This week on The Killersites Forum Blog, we take a look at a really insightful post from the Killersites Forum on how to create repeating sections of code on numerous pages.
Question:– I’ve got a site with 100 pages and I don’t want to edit the
menu on every page.
Answer:– Form one page complete in the normal way with the menu and
check that it validates and displays properly.
Open up Notepad or a text editor (not Word) and cut the code that
repeats in every page completely (as much or as little as you want,
without doctype, html, head or body tags) and paste it into Notepad and
save as an “include” file called menu.inc. You then have only one file to
edit if the menu changes.
Substitute the code you have cut out with PHP code
in the main file and save it with .php filename extension instead of .html
Do the same with other main pages where the menu repeats.
You can use .txt, .php, .html or .htm for the “include” file but it
distinguishes it as an “include” file in your file list if you use .inc as the
filename extension and it’s even better if you put all “include” files in a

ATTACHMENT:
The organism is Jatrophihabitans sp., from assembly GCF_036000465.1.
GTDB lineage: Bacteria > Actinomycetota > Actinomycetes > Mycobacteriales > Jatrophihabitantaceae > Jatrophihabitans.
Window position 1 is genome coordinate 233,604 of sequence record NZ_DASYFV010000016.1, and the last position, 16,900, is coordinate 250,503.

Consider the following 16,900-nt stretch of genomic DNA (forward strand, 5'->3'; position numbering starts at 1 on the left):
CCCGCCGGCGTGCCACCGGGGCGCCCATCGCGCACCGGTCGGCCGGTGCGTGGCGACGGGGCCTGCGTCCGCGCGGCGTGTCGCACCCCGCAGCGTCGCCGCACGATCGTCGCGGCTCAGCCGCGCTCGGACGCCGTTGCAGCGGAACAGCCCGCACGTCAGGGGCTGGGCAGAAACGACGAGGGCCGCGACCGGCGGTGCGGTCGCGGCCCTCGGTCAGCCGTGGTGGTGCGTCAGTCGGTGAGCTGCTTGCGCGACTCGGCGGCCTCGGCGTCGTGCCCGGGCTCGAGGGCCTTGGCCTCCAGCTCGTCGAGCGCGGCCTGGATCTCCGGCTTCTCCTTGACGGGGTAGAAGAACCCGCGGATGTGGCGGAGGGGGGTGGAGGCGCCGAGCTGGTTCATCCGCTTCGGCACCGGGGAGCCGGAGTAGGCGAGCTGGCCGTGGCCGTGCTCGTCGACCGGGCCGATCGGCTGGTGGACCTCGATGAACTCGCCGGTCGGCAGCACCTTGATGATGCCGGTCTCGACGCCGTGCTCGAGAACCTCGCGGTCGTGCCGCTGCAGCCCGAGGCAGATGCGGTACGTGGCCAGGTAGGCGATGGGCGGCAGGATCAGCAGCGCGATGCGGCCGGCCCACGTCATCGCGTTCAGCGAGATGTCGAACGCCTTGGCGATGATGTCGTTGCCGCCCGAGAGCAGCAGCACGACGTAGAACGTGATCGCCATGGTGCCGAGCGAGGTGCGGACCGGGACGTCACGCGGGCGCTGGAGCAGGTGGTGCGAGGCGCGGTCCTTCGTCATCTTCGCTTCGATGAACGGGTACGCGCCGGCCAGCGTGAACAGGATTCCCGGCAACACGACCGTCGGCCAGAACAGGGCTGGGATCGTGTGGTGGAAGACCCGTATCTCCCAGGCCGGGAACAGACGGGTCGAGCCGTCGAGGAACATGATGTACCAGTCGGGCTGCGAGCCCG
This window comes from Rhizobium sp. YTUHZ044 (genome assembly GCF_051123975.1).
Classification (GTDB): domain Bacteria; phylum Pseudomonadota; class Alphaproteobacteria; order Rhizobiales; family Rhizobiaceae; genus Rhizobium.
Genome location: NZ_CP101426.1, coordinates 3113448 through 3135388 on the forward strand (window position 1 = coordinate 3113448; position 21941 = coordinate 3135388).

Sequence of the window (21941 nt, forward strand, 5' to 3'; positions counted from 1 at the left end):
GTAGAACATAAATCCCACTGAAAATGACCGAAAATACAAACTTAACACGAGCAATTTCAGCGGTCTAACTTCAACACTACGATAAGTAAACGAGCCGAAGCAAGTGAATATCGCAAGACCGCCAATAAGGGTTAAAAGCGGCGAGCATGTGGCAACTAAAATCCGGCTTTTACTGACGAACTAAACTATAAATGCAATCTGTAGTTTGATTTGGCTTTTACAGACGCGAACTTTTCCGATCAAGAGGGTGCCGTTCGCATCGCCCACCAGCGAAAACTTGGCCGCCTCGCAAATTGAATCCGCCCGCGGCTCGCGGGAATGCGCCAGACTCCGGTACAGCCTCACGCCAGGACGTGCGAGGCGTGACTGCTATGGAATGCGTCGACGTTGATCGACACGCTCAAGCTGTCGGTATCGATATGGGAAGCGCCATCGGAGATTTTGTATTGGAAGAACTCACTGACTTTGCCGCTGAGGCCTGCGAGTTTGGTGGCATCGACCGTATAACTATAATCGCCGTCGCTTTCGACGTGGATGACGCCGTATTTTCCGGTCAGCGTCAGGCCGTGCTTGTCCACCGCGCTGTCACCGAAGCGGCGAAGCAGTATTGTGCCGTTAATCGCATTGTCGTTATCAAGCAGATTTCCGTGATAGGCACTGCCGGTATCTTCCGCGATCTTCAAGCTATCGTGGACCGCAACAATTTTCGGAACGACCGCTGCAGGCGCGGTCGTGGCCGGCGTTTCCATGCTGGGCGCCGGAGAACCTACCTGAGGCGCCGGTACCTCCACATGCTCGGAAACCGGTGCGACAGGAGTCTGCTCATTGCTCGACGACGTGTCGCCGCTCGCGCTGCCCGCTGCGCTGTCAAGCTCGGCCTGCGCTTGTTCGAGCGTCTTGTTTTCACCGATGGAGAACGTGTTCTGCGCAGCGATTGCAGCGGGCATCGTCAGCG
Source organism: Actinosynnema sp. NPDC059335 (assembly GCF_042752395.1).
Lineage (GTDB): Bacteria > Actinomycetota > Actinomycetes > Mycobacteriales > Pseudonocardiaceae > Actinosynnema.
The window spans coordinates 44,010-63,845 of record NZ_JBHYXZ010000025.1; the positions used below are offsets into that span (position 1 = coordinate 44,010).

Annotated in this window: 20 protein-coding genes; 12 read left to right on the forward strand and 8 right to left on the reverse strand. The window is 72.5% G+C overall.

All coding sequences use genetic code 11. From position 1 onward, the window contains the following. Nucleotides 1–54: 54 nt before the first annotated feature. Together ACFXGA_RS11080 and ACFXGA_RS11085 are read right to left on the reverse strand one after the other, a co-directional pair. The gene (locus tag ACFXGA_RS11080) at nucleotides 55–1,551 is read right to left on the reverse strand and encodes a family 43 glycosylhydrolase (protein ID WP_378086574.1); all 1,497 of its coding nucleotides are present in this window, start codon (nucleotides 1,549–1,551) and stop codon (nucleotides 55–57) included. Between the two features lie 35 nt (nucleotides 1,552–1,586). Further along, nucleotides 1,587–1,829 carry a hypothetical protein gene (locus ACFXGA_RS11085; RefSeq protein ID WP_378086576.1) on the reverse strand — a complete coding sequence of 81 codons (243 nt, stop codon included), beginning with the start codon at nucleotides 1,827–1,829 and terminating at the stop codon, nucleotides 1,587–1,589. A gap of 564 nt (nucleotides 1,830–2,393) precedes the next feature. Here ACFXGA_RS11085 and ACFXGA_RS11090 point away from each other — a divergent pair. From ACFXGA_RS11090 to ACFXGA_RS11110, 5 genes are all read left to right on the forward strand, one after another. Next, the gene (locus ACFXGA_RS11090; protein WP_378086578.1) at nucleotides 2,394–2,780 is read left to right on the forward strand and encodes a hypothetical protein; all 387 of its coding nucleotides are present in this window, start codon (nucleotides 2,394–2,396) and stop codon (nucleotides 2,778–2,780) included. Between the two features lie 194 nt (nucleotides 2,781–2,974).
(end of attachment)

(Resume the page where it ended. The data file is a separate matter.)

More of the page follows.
If you use a complete page as an “include” file with .html or .htm for the
filename extension the final processed page will have two doctypes, two
html tags, two head sections, etc. in an unusual place which is not a
You can have different “include” files on the same main pages for header
and footer and even use “includes” for the parts of the head section that
The PHP code needs to be processed by a server before the result can
be seen, either by the hosting service’s server just before downloading or
by a server like WAMP (which includes Apache) on your computer for
SHTML works the same way but the “include” file must have .txt
filename extension and the main pages have the code and the .shtml filename extension.
Check that your hosting service supports PHP or SHTML as free
webspaces provided by ISPs usually do not.
Not sure if this is in the videos – but it’s generally a good idea, especially if the site is set up with sub-folders, to use the absolute paths pointing to the include files, and for anything the include itself points to – that can save a lot of wondering why something suddenly isn’t showing up.
Written by: Wickham
You can take a look and get involved with the original post and discussions here!
This entry was posted on Monday, November 22nd, 2010 at 6:51 am and is filed under Forum Blog. You can follow any responses to this entry through the RSS 2.0 feed. Both comments and pings are currently closed.